It has been a while coming. Fifteen years to be precise. It was 1996 - a year in which football "came home" with England hosting, and failing to win, the European Championships, and the launch of a new venture in the United States christened Major League Soccer.
It was the year a teenager from Brazil named Ronaldo and a young Argentine called Hernan Crespo finished among the leading scorers at the summer Olympics in Atlanta. Neither left with a gold medal as Nigeria twice came from behind to beat Argentina 3-2 in a thrilling final.
It was also the year in which Canada won three consecutive FIFA World Cup qualifiers, beating Panama and Cuba twice. It has never happened since, until now. Four World Cups have come and gone since Canada last registered a hat trick of victories.
As a result, Canada is bang on course to advance. A win and a draw from the remaining three games will be more than enough to see Stephen Hart's team win Group D and move on, as expected, to the third round of CONCACAF qualifying.
No big deal of course. Being a big fish in a tiny pond is something of a novelty for Canadian soccer, but from the outset this was a section Canada was always tipped to monopolize. In other words, while Canada is by no means the strongest nation in CONCACAF, it is also far from the weakest.
Try telling Simeon Jackson it is no big deal. The 24-year-old striker, who left Mississauga, Ont., as a teenager to try and make it as a professional in England, is savouring the moment. His Premiership minutes with Norwich City have been severely restricted, but Jackson has now scored four goals for Canada in this qualifying cycle.
Try reasoning with Ashtone Morgan his first senior cap was relatively meaningless. The 20-year-old left back has enjoyed a breakout MLS rookie season with Toronto FC and his consistency has led Hart to give the youngster a chance to prove himself on the international stage.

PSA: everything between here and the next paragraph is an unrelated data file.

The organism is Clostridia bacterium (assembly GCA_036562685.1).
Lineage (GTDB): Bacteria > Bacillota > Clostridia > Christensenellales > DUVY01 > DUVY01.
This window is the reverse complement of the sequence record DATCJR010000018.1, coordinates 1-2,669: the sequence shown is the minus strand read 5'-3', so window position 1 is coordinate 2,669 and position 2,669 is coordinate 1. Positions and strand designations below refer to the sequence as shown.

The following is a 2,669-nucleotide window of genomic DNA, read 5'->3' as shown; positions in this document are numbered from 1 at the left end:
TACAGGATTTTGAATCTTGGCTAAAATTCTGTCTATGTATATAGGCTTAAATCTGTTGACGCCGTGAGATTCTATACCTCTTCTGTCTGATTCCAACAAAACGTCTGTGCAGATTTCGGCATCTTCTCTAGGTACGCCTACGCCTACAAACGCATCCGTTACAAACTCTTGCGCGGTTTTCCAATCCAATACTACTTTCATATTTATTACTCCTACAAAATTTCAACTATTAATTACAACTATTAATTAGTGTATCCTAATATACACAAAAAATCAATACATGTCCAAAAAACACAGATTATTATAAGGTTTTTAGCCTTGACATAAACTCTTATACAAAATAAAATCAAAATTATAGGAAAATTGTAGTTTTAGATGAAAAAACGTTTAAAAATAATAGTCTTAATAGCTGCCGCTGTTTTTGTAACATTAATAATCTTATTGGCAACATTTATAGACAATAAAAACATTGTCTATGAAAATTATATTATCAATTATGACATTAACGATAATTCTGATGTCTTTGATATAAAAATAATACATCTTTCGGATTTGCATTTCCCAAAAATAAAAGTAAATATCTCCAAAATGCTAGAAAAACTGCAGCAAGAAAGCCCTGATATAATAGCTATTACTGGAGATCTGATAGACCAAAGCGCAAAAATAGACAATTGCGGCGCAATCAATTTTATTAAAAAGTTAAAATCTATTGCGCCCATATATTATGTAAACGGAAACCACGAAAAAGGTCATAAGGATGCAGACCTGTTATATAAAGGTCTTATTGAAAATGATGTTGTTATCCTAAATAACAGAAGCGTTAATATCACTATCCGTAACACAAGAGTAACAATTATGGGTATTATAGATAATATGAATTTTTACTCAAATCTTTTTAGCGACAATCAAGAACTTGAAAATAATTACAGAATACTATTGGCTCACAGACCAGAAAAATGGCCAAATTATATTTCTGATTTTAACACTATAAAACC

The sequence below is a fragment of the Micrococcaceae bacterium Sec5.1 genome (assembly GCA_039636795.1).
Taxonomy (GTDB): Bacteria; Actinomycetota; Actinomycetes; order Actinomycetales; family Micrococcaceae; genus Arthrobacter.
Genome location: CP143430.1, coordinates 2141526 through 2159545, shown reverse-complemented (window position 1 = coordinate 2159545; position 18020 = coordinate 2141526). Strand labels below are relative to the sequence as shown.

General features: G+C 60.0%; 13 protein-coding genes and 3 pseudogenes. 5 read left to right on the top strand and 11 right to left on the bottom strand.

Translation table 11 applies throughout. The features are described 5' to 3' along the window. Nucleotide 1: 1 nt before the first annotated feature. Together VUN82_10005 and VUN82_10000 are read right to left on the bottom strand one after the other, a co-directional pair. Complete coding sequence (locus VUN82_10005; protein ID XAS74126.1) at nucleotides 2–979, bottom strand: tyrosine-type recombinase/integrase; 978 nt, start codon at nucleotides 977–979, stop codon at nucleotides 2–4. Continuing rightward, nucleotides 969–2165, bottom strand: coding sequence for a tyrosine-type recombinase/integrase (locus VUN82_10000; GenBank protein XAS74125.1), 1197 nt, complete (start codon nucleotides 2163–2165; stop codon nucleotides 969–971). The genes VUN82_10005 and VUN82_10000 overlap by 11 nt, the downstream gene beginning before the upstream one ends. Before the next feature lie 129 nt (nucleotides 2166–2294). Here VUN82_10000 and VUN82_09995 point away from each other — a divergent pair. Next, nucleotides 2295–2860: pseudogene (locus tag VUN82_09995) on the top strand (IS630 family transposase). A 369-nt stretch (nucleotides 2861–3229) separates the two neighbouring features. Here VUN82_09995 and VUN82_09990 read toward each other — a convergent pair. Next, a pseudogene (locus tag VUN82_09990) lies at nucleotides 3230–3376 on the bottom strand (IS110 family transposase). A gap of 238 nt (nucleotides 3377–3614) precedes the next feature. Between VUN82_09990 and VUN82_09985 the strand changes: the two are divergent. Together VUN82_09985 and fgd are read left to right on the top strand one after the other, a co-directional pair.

Try convincing Julian de Guzman that winning 50 caps for his country is not really a significant milestone. Whether in Germany, Spain or on home soil, de Guzman has always answered the call. Lest we forget he was the Gold Cup MVP in 2007 and his goal against Brazil the following year remains a thing of beauty.
Proud to wear Canadian jersey
Win or lose, and too many times in recent years it has been the latter, I have never spoken to one Canadian international, past or present, male or female, who was not at the bare minimum, extremely proud to pull on the jersey and represent their country.
Then there are the fans.
Fans who are, by and large, happy to see hockey's return but fans who would be ecstatic to see Canada qualify for the 2014 World Cup in Brazil. There are not enough of them of course and their collective dream, right now, is the stuff of fantasy.
There is evidence, however, to suggest their numbers are growing. The Canadian Soccer Association, together with its corporate partners, is doing a better job of identifying and communicating with its target market. Supporters' groups are also pitching in to raise the profile. Without the fans, the entire process would naturally be a pointless exercise.
The rules are different this time round. The expanded Stage2 round robin tournament has been of benefit to Canadian soccer. The team is more visible and more accountable, the marketers have something to get their teeth into, and the success starved fans have something tangible to follow.
Winning helps. Blowout victories over the region's minnows may do little to prepare Canada for the bigger hurdles ahead but it's better than carping about sterile, unconvincing performances. Hart's team is on a hiding to nothing, but in the world of international soccer you can only beat what's in front of you.
Players on board
There is no doubt the players are onside. I have spoken to several senior Canadians in recent weeks and the message is unanimous. Playing together regularly is making a difference. Individuals better understand their roles and responsibilities and there is nothing like winning to breed confidence in the dressing room.
At the same time no one is getting carried away. There is universal acceptance that surviving this preliminary qualifying stage is purely a means to an end. If, as is apparent, the squad has grown stronger in belief or in number as a result, it is a pleasant side effect in readiness for the road ahead.
Fifteen years on, history may repeat itself. Canada is likely to again meet Cuba and Panama in Round 3 of CONCACAF qualifying next year. A hat trick of victories at that stage of the process would be well worth noting.
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